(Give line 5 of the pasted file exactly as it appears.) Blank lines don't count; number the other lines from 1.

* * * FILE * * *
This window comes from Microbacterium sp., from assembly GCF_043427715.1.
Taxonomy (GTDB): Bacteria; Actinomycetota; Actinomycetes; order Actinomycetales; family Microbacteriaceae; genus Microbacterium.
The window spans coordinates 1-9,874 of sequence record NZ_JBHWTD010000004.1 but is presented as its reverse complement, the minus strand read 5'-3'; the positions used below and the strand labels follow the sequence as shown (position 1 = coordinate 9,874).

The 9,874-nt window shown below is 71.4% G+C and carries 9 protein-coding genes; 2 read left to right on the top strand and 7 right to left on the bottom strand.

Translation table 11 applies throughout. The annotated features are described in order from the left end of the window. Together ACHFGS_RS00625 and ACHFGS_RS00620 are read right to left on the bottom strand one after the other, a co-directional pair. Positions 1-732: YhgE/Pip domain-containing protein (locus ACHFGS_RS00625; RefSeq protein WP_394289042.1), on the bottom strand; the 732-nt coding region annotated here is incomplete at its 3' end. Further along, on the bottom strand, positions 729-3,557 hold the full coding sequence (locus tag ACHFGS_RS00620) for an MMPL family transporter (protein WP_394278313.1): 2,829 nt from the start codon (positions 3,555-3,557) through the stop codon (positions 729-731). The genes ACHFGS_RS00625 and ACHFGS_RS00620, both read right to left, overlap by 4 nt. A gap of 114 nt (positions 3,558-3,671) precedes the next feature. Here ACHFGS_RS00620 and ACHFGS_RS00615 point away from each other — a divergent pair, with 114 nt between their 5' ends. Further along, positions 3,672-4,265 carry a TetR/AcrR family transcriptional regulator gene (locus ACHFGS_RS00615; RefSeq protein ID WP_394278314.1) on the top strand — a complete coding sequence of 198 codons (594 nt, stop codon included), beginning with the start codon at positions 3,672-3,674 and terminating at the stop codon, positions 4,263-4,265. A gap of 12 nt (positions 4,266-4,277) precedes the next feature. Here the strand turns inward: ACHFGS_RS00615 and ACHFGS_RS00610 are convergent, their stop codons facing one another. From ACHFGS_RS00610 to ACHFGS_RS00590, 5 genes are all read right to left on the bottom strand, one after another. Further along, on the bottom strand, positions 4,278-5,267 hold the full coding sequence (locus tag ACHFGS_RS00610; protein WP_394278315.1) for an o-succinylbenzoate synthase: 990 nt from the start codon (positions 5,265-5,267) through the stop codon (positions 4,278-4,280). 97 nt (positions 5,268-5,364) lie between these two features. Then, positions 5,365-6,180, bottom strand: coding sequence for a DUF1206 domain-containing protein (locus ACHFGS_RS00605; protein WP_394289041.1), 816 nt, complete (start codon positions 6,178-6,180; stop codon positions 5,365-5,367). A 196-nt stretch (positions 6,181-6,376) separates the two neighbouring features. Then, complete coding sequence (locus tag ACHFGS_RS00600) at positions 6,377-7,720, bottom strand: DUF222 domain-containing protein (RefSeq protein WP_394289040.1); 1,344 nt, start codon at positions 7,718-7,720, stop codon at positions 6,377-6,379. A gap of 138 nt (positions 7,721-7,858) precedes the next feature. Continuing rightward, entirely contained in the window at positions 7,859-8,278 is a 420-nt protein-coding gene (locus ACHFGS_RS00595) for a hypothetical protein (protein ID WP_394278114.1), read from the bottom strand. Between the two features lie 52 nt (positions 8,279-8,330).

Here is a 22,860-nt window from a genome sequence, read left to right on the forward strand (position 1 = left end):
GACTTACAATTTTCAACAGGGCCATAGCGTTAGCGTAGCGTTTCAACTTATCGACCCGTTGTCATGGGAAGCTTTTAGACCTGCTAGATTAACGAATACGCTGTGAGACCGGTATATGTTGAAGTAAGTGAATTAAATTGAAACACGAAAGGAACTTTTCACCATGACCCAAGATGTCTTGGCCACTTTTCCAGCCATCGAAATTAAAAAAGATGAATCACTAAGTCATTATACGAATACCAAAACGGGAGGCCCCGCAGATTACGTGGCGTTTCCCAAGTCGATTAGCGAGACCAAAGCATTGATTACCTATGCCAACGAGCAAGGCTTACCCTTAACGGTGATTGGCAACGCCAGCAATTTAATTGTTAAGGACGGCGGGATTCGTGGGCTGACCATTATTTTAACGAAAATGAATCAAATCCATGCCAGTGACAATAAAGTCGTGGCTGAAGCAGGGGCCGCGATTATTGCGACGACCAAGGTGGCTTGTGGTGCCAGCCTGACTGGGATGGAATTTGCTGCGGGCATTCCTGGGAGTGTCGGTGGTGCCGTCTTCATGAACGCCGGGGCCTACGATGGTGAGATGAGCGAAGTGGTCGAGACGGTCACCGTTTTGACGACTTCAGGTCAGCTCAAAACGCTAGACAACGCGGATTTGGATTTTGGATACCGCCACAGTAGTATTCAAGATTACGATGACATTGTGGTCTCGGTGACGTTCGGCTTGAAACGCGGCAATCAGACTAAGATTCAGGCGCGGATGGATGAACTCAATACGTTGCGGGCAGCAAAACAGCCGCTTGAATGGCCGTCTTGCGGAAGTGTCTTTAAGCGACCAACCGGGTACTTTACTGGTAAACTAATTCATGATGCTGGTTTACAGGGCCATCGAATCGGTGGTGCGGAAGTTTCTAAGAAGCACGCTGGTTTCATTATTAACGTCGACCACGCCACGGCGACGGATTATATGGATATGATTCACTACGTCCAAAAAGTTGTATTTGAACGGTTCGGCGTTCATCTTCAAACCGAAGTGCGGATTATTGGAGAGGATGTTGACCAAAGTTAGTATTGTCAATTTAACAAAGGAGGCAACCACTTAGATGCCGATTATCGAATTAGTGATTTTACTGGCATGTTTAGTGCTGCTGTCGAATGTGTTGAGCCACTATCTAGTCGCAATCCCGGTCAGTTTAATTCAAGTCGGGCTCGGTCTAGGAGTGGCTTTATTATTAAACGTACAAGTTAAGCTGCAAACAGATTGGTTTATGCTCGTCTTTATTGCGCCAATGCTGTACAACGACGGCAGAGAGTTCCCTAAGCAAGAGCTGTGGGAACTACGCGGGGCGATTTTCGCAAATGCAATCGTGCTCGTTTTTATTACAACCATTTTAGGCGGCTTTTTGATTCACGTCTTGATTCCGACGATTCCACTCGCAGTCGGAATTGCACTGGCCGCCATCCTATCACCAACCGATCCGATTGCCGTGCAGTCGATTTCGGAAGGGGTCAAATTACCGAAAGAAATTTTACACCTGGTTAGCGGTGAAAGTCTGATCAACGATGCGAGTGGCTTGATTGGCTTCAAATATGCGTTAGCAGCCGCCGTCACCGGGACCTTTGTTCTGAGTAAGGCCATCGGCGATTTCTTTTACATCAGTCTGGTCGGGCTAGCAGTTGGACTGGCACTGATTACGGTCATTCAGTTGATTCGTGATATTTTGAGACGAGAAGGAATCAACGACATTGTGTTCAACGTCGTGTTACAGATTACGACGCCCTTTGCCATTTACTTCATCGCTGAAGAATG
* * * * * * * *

Translation table 11 applies throughout. The annotated features are described in order from the left end of the window. Together ACHFGS_RS00625 and ACHFGS_RS00620 are read right to left on the bottom strand one after the other, a co-directional pair. Positions 1-732: YhgE/Pip domain-containing protein (locus ACHFGS_RS00625; RefSeq protein WP_394289042.1), on the bottom strand; the 732-nt coding region annotated here is incomplete at its 3' end. Further along, on the bottom strand, positions 729-3,557 hold the full coding sequence (locus tag ACHFGS_RS00620) for an MMPL family transporter (protein WP_394278313.1): 2,829 nt from the start codon (positions 3,555-3,557) through the stop codon (positions 729-731). The genes ACHFGS_RS00625 and ACHFGS_RS00620, both read right to left, overlap by 4 nt. A gap of 114 nt (positions 3,558-3,671) precedes the next feature. Here ACHFGS_RS00620 and ACHFGS_RS00615 point away from each other — a divergent pair, with 114 nt between their 5' ends. Further along, positions 3,672-4,265 carry a TetR/AcrR family transcriptional regulator gene (locus ACHFGS_RS00615; RefSeq protein ID WP_394278314.1) on the top strand — a complete coding sequence of 198 codons (594 nt, stop codon included), beginning with the start codon at positions 3,672-3,674 and terminating at the stop codon, positions 4,263-4,265. A gap of 12 nt (positions 4,266-4,277) precedes the next feature. Here the strand turns inward: ACHFGS_RS00615 and ACHFGS_RS00610 are convergent, their stop codons facing one another. From ACHFGS_RS00610 to ACHFGS_RS00590, 5 genes are all read right to left on the bottom strand, one after another. Further along, on the bottom strand, positions 4,278-5,267 hold the full coding sequence (locus tag ACHFGS_RS00610; protein WP_394278315.1) for an o-succinylbenzoate synthase: 990 nt from the start codon (positions 5,265-5,267) through the stop codon (positions 4,278-4,280). 97 nt (positions 5,268-5,364) lie between these two features. Then, positions 5,365-6,180, bottom strand: coding sequence for a DUF1206 domain-containing protein (locus ACHFGS_RS00605; protein WP_394289041.1), 816 nt, complete (start codon positions 6,178-6,180; stop codon positions 5,365-5,367). A 196-nt stretch (positions 6,181-6,376) separates the two neighbouring features. Then, complete coding sequence (locus tag ACHFGS_RS00600) at positions 6,377-7,720, bottom strand: DUF222 domain-containing protein (RefSeq protein WP_394289040.1); 1,344 nt, start codon at positions 7,718-7,720, stop codon at positions 6,377-6,379. A gap of 138 nt (positions 7,721-7,858) precedes the next feature. Continuing rightward, entirely contained in the window at positions 7,859-8,278 is a 420-nt protein-coding gene (locus ACHFGS_RS00595) for a hypothetical protein (protein ID WP_394278114.1), read from the bottom strand. Between the two features lie 52 nt (positions 8,279-8,330).